Route 66: The Empires of Amusement

by Thomas Arthur Repp (Photographer)

Considering the avalanche of Route 66-related books on the market it is inevitable that there is some overlap in what the various books cover. Some are little more than blatant copycat rehashing of long-established, oft-repeated fluff and their main purpose in life seems to be to cash in on a certain wave of uncritical nostalgia.

It is reassuring to note that Repp’s book was received positively by the inner circle of established Route 66 writers such as Michael Wallis (Route 66: The Mother Road) or Jim Ross (Oklahoma’s Mother Road). Sort of like going to an ethnic restaurant and seeing “natives” there. Presumably they know what’s what and their presence legitimizes the joint.

Repp does cover a new facet, especially in terms of the photographic record, but it is rather on the fringes. His focus is on the carnival folk that set up shop along certain parts of Route 66. What the book doesn’t say, what none of the reviewers say, but what ought to be clarified nevertheless is that the circumstance that entertainers sought out Route 66 has more to do with necessity being the mother of invention than any intrinsic quality of Route 66.

The argument has a certain “chicken/egg” quality, but examining cause and effect forces the conclusion that it is good marketing, more than anything else, that market makers followed their market when the market left its previous playing field. The unspoken implication that it was otherwise only dilutes the cause of Route 66 preservationists by irrationally imbuing the highway, even one that has been made the stuff of “legend,” with mythical qualities. Enthusiasm, although understandable, collides here with scholarship, as evidenced by these colorful quotes from the introduction: “[This] path of pavement . . . has gained new ground as the darling thoroughfare of an autobahn-weary world” or “The road lies forever enshrined as the weeping ribbon that carried the Okies west and a Corvette lover’s lane through which one might cruise after Buzz [sic] and Tod.” Seems a bit risky to fully max out the hyperbole meter in the first 10 sentences of the book and still hope to be perceived as anything more substantial than a circus barker. Candy is good; too much candy makes for an upset stomach. . . .

But, no matter “who’s first” on this “weeping ribbon,” the fact remains that these two—and many other—factors came together and created a unique strand in the fabric of automobility in America. If nothing else, Repp’s book reminds us that everything has its time. Not everything comes back in fashion. Travelers of the original Route 66 may not have thought back then that they were encountering a unique moment in time, something that will not come back on its own strength nor be repeatable as some PR exercise. The world is too different a place now. Those who only know Route 66 through the distorted fun house mirror of Popular Culture may wistfully wish for less complicated, slower-paced days where, it seems, people’s imaginations were not yet so oversaturated that they couldn’t be genuinely entertained by the novelty of piano-playing chickens or titillated by the Snake Man at Silver Star Court.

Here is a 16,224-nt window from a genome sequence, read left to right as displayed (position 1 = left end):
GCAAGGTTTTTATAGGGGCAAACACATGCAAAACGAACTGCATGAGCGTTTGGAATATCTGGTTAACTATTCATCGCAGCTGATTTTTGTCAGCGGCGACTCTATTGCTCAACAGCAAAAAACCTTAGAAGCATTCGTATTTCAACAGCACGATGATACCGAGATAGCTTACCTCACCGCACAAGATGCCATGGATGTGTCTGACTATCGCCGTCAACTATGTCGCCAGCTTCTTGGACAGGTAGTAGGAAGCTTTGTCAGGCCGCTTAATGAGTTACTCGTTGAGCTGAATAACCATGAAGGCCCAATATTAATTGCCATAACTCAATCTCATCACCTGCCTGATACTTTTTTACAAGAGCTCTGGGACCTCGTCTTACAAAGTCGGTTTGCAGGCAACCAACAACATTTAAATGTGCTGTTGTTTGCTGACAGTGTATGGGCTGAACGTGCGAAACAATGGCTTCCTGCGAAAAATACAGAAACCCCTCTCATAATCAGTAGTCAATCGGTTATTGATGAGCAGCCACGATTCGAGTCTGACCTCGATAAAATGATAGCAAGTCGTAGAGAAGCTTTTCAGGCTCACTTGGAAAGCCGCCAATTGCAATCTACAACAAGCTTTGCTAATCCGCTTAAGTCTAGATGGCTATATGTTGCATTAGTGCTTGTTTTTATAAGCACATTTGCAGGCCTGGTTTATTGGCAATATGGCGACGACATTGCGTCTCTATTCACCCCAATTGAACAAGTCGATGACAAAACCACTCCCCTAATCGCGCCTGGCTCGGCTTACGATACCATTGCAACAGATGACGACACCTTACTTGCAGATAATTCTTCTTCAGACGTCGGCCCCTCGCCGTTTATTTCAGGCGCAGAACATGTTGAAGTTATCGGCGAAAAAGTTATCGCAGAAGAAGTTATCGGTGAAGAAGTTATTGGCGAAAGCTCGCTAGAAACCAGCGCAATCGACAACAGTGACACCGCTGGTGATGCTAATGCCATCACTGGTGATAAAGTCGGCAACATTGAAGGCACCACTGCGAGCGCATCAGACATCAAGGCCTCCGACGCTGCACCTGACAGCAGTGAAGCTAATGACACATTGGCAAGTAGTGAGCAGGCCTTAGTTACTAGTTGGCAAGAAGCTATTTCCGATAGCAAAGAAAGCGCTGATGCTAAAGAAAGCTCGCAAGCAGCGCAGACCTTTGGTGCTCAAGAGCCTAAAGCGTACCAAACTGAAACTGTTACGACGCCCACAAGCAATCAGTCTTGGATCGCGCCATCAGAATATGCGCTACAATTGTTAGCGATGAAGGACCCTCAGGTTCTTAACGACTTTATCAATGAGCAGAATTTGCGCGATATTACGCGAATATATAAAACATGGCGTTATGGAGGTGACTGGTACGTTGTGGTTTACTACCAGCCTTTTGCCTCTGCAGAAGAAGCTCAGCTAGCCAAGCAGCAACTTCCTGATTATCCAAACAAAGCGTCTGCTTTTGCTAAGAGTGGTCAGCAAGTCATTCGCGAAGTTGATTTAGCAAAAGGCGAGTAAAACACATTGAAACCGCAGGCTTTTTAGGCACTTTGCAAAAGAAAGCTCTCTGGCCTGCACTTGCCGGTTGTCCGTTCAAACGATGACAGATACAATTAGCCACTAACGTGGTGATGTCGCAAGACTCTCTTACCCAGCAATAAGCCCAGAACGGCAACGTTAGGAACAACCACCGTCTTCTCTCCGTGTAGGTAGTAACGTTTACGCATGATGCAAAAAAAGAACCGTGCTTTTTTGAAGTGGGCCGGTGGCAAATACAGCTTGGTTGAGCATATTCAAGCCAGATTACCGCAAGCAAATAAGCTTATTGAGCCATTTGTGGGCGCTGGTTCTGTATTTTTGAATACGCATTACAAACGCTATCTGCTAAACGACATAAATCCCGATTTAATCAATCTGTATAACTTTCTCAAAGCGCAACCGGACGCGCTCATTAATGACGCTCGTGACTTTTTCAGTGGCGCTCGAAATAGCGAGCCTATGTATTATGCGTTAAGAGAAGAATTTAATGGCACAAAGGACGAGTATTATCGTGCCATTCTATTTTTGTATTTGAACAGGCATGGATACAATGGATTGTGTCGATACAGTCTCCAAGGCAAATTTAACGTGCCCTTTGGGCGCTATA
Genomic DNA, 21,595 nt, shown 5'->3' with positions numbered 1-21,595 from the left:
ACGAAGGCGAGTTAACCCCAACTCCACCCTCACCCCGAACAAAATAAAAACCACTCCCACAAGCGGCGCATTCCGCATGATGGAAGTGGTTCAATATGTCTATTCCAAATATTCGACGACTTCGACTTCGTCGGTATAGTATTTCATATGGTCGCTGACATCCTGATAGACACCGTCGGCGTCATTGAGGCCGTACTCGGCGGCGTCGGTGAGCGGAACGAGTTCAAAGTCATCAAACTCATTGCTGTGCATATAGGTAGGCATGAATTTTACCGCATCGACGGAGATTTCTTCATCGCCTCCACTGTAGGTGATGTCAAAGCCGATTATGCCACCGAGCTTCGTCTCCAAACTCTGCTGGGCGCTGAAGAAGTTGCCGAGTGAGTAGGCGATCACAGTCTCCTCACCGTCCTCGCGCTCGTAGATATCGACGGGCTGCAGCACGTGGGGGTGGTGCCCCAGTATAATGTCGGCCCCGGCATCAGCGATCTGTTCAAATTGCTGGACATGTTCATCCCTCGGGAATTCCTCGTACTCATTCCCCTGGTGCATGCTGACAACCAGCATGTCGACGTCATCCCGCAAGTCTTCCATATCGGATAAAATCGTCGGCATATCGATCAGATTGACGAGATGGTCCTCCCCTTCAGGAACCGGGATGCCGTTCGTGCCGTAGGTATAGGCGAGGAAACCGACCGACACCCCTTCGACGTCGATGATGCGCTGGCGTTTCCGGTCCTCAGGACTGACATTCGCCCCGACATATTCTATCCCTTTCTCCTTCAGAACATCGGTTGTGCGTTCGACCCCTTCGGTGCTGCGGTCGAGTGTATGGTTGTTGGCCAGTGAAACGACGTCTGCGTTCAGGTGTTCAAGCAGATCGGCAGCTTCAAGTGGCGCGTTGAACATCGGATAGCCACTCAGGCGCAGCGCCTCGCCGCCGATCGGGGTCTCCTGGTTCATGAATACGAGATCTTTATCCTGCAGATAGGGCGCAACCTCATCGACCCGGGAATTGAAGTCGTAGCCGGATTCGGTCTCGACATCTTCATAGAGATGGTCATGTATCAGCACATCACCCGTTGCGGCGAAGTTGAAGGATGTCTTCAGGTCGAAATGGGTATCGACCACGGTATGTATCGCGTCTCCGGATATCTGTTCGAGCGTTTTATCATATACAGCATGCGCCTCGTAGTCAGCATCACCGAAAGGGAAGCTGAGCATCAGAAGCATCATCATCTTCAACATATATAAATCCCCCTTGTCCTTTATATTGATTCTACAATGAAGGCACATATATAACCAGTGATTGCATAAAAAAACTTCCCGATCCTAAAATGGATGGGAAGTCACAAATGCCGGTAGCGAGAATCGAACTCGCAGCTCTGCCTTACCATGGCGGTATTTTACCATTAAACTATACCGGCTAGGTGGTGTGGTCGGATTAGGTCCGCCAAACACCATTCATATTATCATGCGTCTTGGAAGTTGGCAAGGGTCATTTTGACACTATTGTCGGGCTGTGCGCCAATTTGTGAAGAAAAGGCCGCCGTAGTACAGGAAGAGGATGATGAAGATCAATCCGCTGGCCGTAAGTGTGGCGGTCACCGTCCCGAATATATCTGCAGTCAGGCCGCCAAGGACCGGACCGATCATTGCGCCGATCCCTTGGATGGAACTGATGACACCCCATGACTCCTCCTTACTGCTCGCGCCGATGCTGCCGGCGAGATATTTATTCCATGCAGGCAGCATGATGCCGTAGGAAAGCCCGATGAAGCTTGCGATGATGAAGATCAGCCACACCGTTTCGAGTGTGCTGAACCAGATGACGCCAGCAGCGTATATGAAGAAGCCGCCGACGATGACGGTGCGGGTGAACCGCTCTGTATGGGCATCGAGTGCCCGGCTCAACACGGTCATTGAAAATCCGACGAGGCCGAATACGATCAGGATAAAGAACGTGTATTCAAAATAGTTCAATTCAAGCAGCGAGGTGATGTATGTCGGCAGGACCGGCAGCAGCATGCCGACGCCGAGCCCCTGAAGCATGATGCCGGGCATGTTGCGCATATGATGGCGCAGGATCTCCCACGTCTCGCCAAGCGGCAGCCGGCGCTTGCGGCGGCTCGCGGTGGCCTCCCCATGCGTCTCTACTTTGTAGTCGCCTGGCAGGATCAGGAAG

The book’s 200 new and vintage photos have largely not been published before. That, in and of itself, regardless of its Route 66 connection, validates the book’s purpose. Undeniably, Repp has done a great deal of research in his six years of traveling Route 66 and provides a heretofore missing piece to the puzzle, especially the oral histories in his interviews with the original protagonists or their offspring. His writing style is, well, unique. Whether you call it inspired or contrived, the result is the same: it forces you to slow down. Do note that this volume covers Illinois through Texas only; a second volume focuses on the tourist attractions of New Mexico, Arizona, and California.

The book has a bibliography and an index but no map. The Route 66 novice will note with irritation that none of the attractions are specifically identified by state; the text does provide clues but they have to be stumbled across.

Pity that, of all pages, the very first ones are plagued by a formatting problem that corrupted most of the apostrophes. Other than that, Mock Turtle Press has produced a beautifully designed, typeset, and bound book.

Copyright 2010, Sabu Advani (

Route 66: The Empires of Amusement
by Thomas Arthur Repp (Photographer)
Mock Turtle Press, 1999
192 pages, 200+ color & b/w illustrations, hardcover
List Price: $34.95
ISBN-13: 978-0966914801

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